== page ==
What the CIC teaches immigrants about Canadian government

I have been thinking about the unique role of Citizenship and Immigration Canada in educating newcomers about our Canadian parliamentary democracy. The CIC is the first, and the most significant, agency of the Canadian government with which immigrants interact. To its clients, the CIC represents the values and norms of the government and the nation. Is the CIC representing Canada well and living up to the opportunity inherent in its unique position?

While immigrants will memorize current and historical Canadian names, events and dates by studying the CIC booklets defining “equality under the law” and telling us that the Constitution Act of 1791 allowed legislative assemblies elected by citizens for the first time in Canada, what do we experience firsthand? Do we see Canadian good governance in action? Do we see transparency and accountability? Or do we experience an opaque process rife with indefinite delays and arbitrary, unexplained actions? Do we experience suspicion based on our nation of origin? Are women, racial, religious and linguistic minorities and the poor viewed as less worthy of citizenship?

What do the unexplained suspicions, the record wait times, the ballooning backlogs and the lack of accountability say about Canadian government to an immigrant?

The future citizens of Canada have a responsibility to learn about their adopted home. The CIC has the opportunity to teach them what it means to be treated respectfully and fairly by their government. This is not an opportunity to squander.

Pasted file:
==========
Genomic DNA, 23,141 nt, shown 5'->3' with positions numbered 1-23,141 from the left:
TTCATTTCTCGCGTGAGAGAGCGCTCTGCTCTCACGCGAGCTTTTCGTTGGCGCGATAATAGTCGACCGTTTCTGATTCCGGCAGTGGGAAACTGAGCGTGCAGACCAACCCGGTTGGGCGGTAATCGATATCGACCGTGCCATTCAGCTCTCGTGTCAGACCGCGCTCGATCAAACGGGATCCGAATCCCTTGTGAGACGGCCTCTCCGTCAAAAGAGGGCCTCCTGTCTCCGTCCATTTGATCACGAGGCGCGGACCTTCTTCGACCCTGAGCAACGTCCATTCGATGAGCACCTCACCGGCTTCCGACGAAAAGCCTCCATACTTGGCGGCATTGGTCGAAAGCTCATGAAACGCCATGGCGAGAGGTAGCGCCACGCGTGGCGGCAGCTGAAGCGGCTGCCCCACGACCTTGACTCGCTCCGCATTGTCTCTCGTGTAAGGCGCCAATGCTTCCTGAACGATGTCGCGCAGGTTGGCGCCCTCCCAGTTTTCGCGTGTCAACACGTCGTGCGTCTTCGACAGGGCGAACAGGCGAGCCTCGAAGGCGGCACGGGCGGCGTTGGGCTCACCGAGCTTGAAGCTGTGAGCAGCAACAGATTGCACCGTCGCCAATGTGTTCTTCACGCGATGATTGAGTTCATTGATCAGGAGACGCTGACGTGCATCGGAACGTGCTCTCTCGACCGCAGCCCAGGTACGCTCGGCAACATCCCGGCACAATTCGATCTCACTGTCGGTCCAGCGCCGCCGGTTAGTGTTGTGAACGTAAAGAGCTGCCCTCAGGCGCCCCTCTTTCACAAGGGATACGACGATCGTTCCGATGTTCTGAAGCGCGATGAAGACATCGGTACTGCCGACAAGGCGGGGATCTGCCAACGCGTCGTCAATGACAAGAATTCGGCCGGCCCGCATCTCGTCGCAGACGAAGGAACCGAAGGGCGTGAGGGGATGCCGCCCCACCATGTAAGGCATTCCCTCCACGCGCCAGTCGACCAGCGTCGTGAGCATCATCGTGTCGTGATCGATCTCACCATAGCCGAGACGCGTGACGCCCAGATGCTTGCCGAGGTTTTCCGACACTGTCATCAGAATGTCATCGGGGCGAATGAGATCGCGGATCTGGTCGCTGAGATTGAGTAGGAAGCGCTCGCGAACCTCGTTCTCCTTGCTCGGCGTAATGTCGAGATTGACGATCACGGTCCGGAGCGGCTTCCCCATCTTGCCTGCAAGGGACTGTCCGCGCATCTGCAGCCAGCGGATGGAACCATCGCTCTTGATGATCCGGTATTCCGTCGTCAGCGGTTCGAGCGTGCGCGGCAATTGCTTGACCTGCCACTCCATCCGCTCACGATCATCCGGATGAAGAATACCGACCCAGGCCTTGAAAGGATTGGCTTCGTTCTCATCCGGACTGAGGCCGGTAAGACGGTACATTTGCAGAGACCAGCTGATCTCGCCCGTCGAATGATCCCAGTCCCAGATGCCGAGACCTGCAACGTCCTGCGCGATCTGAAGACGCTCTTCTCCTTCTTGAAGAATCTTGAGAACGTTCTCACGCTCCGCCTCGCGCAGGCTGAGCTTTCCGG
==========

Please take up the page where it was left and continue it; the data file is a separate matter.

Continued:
4 responses to “What the CIC teaches immigrants about Canadian government

  1. I hope we continue fighting in this campaign, even after we have our RQs processed and get our Citizenship. We should not let the Conservative government teach new immigrants that lack of accountability is a Canadian value. We need not only to adopt to Canadian culture, but also add to it, by what we bring to this country.

  2. Very well written. That is exactly why RQ has outraged so many people. Shame on CIC and whoever is driving this policy. I don’t think it is even legal. There should be a class action law suit on this.

  3. Immigrants have no opportunity to influence the situation because they can’t vote. Protests? Very doubtful. People are intimidated.

    • You are right that many people feel intimidated. But I disagree that we are powerless to influence the situation. Every resident of Canada, permanent or temporary, legal or illegal, has the Charter Right to freedom of expression. As permanent residents whose voting rights are being withheld, we should zealously guard the rights we actually have. We should not discount them so lightly. By refusing to exercise the rights we have, we become collaborators in our own dis-empowerment. No one deserves our help to keep us down. The CIC disenfranchises us by withholding our right to vote, but we disenfranchise ourselves by refusing to speak out.

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